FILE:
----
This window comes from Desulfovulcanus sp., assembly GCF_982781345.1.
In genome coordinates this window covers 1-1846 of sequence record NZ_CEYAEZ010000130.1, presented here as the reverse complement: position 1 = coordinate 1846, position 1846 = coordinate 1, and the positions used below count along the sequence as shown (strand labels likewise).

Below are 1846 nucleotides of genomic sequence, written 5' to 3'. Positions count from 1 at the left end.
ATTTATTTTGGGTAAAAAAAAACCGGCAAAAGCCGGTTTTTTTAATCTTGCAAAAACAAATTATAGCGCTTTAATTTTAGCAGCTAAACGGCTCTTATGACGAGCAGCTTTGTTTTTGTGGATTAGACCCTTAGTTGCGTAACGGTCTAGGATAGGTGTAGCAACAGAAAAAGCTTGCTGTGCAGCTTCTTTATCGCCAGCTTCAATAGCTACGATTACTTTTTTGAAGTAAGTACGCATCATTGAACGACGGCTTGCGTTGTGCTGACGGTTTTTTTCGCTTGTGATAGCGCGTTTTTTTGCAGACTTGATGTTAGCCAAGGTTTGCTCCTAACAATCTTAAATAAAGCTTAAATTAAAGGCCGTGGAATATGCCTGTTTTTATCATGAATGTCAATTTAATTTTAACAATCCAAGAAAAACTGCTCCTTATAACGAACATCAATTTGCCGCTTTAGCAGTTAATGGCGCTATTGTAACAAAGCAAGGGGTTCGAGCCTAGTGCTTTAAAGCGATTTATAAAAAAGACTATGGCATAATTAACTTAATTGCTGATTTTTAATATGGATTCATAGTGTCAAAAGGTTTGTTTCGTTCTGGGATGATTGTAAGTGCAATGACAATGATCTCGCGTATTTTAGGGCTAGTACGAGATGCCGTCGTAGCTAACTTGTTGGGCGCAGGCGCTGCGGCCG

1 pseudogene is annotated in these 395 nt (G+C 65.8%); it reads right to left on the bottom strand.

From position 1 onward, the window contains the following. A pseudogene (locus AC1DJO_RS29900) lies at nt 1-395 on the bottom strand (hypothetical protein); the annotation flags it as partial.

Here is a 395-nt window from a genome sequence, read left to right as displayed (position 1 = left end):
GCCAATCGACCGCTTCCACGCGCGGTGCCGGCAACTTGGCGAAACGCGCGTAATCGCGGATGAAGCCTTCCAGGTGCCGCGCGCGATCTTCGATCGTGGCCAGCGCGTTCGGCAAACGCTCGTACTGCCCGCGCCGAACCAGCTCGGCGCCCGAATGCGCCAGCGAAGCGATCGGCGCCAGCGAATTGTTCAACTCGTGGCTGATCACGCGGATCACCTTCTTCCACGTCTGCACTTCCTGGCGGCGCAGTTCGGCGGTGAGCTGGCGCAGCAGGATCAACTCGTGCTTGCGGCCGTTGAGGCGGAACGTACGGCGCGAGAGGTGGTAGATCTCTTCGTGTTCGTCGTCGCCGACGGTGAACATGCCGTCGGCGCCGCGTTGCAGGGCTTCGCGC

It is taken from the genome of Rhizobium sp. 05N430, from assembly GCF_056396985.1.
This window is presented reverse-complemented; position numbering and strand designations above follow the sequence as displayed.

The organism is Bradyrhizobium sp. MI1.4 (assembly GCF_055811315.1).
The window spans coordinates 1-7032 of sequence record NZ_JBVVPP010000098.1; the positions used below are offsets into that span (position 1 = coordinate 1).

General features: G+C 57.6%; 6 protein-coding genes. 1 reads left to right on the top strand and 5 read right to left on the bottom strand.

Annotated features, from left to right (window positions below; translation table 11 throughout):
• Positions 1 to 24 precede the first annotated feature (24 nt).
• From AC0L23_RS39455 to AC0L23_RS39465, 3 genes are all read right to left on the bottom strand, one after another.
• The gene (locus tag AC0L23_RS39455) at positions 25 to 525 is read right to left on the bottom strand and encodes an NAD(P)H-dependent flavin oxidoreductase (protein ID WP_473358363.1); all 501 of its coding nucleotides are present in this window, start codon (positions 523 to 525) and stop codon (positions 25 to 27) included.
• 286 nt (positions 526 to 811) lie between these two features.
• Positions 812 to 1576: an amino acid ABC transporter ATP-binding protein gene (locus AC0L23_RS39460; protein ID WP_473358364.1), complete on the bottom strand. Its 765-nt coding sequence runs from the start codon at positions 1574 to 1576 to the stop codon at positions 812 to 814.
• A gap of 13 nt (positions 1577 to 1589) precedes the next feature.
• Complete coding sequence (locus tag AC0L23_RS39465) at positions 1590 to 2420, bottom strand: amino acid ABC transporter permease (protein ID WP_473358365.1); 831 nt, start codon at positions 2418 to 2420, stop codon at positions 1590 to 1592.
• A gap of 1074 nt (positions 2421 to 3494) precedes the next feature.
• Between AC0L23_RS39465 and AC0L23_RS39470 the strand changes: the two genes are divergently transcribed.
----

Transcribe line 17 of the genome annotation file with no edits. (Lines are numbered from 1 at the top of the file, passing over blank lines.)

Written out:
• The gene (locus tag AC0L23_RS39455) at positions 25 to 525 is read right to left on the bottom strand and encodes an NAD(P)H-dependent flavin oxidoreductase (protein ID WP_473358363.1); all 501 of its coding nucleotides are present in this window, start codon (positions 523 to 525) and stop codon (positions 25 to 27) included.